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The Hopman Cup made its return to the tennis calendar for the first time since 2019 and all that it has done is convince tennis fans that the tournament is dead.

This tournament has seen some of the greatest ever to play the sport take to the court, and 2023 boasted some sensational names such as Wimbledon champion and World No.1 Carlos Alcaraz, Holger Rune, Borna Coric, Elise Mertens, Richard Gasquet, Donna Vekic, Alize Cornet and David Goffin.

Coric and Vekic became the first Croatian team since Iva Majoli and Goran Ivanisevic in 1996 to lift the title after defeating the two-time defending champion in Switzerland 2-0 in the final.

But, did anybody actually care?

Short answer is no.

The ATP tried sharing videos across its Tennis TV platforms but in reality the eyeballs and care factor eluded this once staple event.

Originally discarded from the Australian summer calendar due to the ATP Cup’s inception in 2020, later becoming the United Cup that would take what the Hopman Cup was and put it on steroids, spreading it across the country.

While the Perth based event fluctuated in terms of attention and fans’ feelings towards it, the Australian tennis fans embraced it as quite an important facet of the lead up to the first major of the year.

It gave players a chance to enjoy at least three singles and mixed doubles matches before making their way east to Melbourne Park, which proved beneficial for an abundance of players over the years.

Roger Federer enjoyed time in Perth before his final two Australian Open titles, with 2017’s edition proving vital as he was coming back from a gargantuan injury layoff dating back to his Wimbledon semifinal loss to Milos Raonic in 2016.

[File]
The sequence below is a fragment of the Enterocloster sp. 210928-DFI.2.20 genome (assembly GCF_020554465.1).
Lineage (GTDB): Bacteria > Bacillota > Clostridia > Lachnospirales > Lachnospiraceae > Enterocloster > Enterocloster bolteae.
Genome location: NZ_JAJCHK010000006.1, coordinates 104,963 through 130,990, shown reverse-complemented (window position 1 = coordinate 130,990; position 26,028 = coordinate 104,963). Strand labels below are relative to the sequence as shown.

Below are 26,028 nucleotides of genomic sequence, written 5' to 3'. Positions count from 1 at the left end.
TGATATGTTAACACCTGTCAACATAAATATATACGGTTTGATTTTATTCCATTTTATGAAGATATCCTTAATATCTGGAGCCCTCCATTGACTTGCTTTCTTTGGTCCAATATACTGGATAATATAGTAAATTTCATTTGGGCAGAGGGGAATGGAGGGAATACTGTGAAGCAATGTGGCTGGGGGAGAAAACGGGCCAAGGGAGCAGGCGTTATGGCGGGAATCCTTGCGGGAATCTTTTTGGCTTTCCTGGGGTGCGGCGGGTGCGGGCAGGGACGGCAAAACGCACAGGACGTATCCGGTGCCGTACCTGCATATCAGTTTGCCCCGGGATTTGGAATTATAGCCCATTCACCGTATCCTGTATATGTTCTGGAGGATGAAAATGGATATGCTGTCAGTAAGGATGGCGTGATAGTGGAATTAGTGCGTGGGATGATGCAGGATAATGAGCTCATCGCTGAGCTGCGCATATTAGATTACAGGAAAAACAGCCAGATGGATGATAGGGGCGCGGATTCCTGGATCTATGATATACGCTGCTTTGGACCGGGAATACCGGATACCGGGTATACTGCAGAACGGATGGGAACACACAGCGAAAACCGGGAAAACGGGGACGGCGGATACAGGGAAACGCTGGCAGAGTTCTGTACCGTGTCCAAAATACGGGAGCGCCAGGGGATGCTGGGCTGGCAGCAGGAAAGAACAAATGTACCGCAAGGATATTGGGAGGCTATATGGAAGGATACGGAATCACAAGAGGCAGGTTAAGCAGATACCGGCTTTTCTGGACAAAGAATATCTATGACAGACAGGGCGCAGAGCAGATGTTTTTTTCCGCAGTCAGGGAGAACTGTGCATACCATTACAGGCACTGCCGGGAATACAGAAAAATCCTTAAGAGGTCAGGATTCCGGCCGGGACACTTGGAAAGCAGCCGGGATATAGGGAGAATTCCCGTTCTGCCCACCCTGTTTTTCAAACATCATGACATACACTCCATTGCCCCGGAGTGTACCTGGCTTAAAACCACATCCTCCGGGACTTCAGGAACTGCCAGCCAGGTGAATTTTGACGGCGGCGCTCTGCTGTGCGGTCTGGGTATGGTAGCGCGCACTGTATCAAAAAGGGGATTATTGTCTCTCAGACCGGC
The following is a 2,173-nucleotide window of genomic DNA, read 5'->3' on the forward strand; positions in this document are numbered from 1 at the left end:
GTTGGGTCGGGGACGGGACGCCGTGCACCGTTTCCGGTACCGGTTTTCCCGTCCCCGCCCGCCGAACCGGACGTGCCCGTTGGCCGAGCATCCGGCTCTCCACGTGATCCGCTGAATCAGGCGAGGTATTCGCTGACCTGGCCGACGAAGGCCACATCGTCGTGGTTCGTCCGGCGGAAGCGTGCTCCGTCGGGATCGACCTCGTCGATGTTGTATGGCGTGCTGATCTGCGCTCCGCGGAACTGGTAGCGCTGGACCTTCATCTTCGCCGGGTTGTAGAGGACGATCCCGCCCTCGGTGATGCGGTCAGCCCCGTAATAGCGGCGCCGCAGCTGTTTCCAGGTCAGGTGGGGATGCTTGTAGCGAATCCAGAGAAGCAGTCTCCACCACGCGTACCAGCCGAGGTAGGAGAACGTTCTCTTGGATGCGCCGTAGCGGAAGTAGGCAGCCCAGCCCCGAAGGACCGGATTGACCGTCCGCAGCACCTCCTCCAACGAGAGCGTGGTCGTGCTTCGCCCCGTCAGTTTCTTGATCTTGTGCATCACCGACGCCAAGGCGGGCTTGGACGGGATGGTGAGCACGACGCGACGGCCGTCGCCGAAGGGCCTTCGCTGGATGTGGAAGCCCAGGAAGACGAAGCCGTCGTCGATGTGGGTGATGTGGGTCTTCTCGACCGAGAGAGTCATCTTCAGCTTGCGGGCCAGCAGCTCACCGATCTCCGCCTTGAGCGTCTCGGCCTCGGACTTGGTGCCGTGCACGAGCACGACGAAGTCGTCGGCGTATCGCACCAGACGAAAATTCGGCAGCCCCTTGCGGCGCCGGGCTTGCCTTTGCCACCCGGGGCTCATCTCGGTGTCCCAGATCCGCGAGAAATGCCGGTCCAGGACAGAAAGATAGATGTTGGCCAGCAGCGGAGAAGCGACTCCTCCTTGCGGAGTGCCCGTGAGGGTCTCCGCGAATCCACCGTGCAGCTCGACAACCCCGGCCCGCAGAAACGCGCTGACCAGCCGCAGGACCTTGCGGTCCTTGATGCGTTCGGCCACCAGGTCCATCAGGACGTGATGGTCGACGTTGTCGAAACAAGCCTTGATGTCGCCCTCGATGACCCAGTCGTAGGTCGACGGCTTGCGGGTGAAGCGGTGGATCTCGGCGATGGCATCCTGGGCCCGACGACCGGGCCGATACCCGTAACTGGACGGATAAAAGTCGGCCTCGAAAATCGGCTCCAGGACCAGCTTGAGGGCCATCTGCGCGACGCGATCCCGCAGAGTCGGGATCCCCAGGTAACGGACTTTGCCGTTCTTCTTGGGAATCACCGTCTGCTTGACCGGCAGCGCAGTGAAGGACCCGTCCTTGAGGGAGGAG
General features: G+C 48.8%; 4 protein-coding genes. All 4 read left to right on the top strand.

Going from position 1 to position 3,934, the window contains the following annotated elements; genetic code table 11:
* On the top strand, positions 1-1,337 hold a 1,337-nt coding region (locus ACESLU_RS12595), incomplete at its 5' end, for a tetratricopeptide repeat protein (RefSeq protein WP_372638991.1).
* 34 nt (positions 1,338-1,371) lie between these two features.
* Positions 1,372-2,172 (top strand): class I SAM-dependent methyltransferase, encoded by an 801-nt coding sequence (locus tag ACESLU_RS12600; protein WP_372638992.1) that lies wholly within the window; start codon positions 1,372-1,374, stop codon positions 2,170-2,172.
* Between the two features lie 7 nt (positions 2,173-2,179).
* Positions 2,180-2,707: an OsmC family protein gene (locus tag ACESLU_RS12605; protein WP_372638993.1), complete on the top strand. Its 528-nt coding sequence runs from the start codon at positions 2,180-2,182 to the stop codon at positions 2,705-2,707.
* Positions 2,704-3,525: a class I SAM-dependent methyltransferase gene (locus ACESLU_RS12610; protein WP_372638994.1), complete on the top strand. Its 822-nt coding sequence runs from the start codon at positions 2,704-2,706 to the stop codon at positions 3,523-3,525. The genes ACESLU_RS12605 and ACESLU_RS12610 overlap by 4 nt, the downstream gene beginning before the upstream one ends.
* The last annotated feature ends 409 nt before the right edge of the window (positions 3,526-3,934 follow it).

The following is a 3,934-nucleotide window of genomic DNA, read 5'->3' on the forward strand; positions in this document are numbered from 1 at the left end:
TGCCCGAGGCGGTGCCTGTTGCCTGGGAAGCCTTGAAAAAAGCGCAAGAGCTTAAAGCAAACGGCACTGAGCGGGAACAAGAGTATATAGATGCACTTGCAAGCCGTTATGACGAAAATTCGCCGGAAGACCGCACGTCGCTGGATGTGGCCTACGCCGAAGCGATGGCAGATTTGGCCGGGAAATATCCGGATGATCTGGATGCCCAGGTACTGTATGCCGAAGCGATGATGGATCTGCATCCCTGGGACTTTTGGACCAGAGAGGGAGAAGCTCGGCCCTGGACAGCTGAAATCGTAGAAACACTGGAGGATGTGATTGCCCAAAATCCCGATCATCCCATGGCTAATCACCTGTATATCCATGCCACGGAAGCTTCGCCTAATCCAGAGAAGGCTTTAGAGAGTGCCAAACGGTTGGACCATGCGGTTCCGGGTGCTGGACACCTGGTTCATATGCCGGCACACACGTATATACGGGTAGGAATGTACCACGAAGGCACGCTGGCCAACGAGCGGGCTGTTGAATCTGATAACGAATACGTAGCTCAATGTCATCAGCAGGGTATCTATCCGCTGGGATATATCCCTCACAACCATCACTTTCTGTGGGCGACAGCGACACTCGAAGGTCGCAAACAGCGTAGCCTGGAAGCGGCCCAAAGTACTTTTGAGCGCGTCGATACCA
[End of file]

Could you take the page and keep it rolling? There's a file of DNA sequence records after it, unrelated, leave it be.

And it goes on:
Federer and Belinda Bencic would clinch the last two tournaments in Australia, showcasing a real adoration for the event and the relaxed vibe that it created for players ahead of a gruelling season.

Other stars to have graced the Western Australian shores for the event included Serena Williams, Novak Djokovic, Lleyton Hewitt, Andy Murray, Marion Bartoli, Dinara Safina, Marat Safin, Martina Hingis and Lindsay Davenport.

It didn’t go towards their career head-to-heads or win-loss statistics and gave players no ranking points, but it was still extremely relevant and quite frankly has left a small void thanks to the convoluted nature of the United Cup so far.

But ideas took shape and the Hopman Cup was out, no longer required on the calendar and left without a place, with ITF President David Haggerty ensuring it would return following the Covid-19 pandemic.

Then it was announced that the event would make its comeback in July 2023 in Nice on the glorious French Riviera.

Assuming that the picturesque location is there to mask the smell of the rotting carcass that the Hopman Cup is.

The case could be made for the event if it was held in the USA ahead of the final Grand Slam of the year, or of course remaining in Nice but as a prelude to Roland Garros.

But why on earth is it staged on clay when the surface is at its least relevant at this time of the year?

There is no major on it, nor are there any ATP or WTA tournaments after July.

Some may not agree, but it is one of the more historic events and it means something to many of Australians who have grown up watching it on their annual break in the first week of the year.

The ITF has treated it as an afterthought with no ties to its previous history in any way, shape or form.

The Hopman Cup deserved better, and if it is to somehow survive, it simply must create a purpose.


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